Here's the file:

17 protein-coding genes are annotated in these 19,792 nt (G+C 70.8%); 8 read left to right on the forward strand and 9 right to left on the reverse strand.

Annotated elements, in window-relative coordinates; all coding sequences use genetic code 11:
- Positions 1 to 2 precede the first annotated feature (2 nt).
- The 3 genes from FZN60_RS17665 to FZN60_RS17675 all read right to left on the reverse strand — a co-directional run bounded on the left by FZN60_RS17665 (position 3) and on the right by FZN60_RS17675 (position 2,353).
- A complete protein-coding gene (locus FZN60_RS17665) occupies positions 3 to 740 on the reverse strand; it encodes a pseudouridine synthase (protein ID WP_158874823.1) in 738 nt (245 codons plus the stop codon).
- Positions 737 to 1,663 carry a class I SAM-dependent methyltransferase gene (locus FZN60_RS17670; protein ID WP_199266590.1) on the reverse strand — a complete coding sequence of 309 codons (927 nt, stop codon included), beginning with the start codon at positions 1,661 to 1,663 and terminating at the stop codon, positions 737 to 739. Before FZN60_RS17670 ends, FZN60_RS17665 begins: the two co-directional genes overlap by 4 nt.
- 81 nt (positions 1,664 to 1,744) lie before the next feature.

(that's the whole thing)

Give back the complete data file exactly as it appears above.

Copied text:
17 protein-coding genes are annotated in these 19,792 nt (G+C 70.8%); 8 read left to right on the forward strand and 9 right to left on the reverse strand.

Annotated elements, in window-relative coordinates; all coding sequences use genetic code 11:
- Positions 1 to 2 precede the first annotated feature (2 nt).
- The 3 genes from FZN60_RS17665 to FZN60_RS17675 all read right to left on the reverse strand — a co-directional run bounded on the left by FZN60_RS17665 (position 3) and on the right by FZN60_RS17675 (position 2,353).
- A complete protein-coding gene (locus FZN60_RS17665) occupies positions 3 to 740 on the reverse strand; it encodes a pseudouridine synthase (protein ID WP_158874823.1) in 738 nt (245 codons plus the stop codon).
- Positions 737 to 1,663 carry a class I SAM-dependent methyltransferase gene (locus FZN60_RS17670; protein ID WP_199266590.1) on the reverse strand — a complete coding sequence of 309 codons (927 nt, stop codon included), beginning with the start codon at positions 1,661 to 1,663 and terminating at the stop codon, positions 737 to 739. Before FZN60_RS17670 ends, FZN60_RS17665 begins: the two co-directional genes overlap by 4 nt.
- 81 nt (positions 1,664 to 1,744) lie before the next feature.